[One more glance around the room and one more heavy sigh,] Perhaps something else so you don’t repeat the glancing [he joined] Perhaps a word that shows his personality better? “He stomped through the hall” or the like his grandmother in the living room, plopped down beside her on the couch, and let loose with [another loud and heavy sigh,] Perhaps cut the first sigh in the previous paragraph. That would make it more obvious he’s doing it on purpose and make his actions feel more deliberate  hoping [she’d at least pay attention to him.] He does nothing to get her attention before he does this. Perhaps have him try, she ignores him, then he sighs heavy

[Crap, Kennedy again.] You could also make it part of the narrative by not using italics “Gran Mamie, Leave it to Beaver is on. [Can I watch it?”] Perhaps add “I cleaned my room, can I …” This is why he cleaned up, correct?

“Shh, I’m listening to JFK. He’s so handsome! Don’t you just love his accent? You mark my words; he’s gonna be our next President!” [She said all this without taking a breath or her eyes from the t.v.] Opportunity here to show more of Freddy's voice. How might a kid say this same thing?

Freddy crossed his arms over his chest and [blew a puff of air out his mouth, blowing his cheeks out as he did it.] This is long way to say “he sighed again.” Since he’s sighed twice before, perhaps cut and go right to the dialogue. Or cut it way back.

“But Gran, it’s time for Leave it to Beaver. I never miss it!”

She ignored him.

“Fine! [I’m goin outside and play in the road!”] The tense if off here. Perhaps “I’ll go play in the road then?” he said, testing her.

She [ignored] Perhaps “still ignored” him.

“I’m gonna run away!”

[She ignored him] This is feeling repetitious now.

[“I’m gonna join the Army and never come back home again!” he said a little louder this time.

She ignored him
.] Perhaps use this and not the runaway line? This shows better "escalation" of his threats. He's just saying the same thing too many times in a row.

[Disgusted,] This feels more like an omniscient narrator to me, since kids probably wouldn’t describe themselves this way. It’s also tells how he feels he stomped over to the front door [; maybe she’d at least notice him going outside. She still ignored him.] You’ve made this clear so you don’t need this.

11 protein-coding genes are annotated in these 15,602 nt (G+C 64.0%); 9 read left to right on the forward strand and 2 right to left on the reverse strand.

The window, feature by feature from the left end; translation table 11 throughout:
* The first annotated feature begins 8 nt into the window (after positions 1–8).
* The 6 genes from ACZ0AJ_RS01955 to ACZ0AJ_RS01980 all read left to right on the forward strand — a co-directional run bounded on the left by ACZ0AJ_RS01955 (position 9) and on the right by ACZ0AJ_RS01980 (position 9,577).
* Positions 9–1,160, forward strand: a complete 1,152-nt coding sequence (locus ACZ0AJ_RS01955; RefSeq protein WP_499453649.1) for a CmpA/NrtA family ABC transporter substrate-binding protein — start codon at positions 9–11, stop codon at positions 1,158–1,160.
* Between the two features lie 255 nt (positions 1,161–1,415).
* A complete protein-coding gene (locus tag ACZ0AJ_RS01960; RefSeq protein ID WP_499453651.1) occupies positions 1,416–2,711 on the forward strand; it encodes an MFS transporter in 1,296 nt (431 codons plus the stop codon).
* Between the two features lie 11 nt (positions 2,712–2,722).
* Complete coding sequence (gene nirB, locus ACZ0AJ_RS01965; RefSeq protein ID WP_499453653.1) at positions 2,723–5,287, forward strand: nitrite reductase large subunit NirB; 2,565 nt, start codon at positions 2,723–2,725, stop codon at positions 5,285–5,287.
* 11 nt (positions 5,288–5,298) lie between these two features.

[I’m glad I aint old like her. I like being ten years old, Freddy thought [sadly.] His words don’t sound sad. More irritated All Gran Mamie does is watch TV or cook and clean the house. I bet she gets bored all the time. She never wants to ride my bike or play in the yard with me, or anything! ] These aren’t immediate thoughts, so perhaps put them in the narrative. I’d also suggest cutting the “cook and clean” part, since we don’t see her doing that, just ignoring Freddy to watch TV. That’s what he’s mad about.

The Questions:

1. Is this in his view point?


Yes, though there are a few hints that point this to an omniscient narrator. A few times the action is described from outside his perspective, and the italic thoughts are telling us what he thinks instead of making it part of his narrative. This tips into a limited third, omniscient POV.

If you wanted a tight POV through Freddy’s eyes, then just cut or edit those few words, and make most of the thoughts part of the narrative, and it would be solid in his POV.

(Here’s more with How a Limited vs. a Tight Point of View Can Confuse Writers)

2. Does it sound like a 10-year-old boy?

Aside from those few omniscient POV words, yes. Some things are a little too on the nose and self-aware, but you do see that in middle grade—particularly younger middle grade. You have several opportunities to show more of Freddy's voice, though.

3. Does this catch your attention and want to read more?

I think so (readers chime in). I’ve read this opening multiple times now, and it’s much harder to judge that after so many reads. But Freddy comes across as a lonely kid who just wants a friend, and he can’t even watch TV when his favorite show is on. He’s angry, and I worry he might do something foolish to get attention.

I am a little uncertain about his goals, though. The scene opens with him wanting a friend or kids to play with, yet he’s cleaning his room so he can watch his show, then he seems more bored. There’s a loss of narrative focus there. What does he want most that’s driving this scene? To make a friend, watch his show, or to not be bored?

I think the boredom and loneliness can drive all three, if you had his boredom be the trigger that makes him clean his room so he can watch TV, and when he’s not allowed to do that, he goes searching for the kids he heard were nearby. You can still do everything you have here, just shift things around a little and tweak a few words here and there.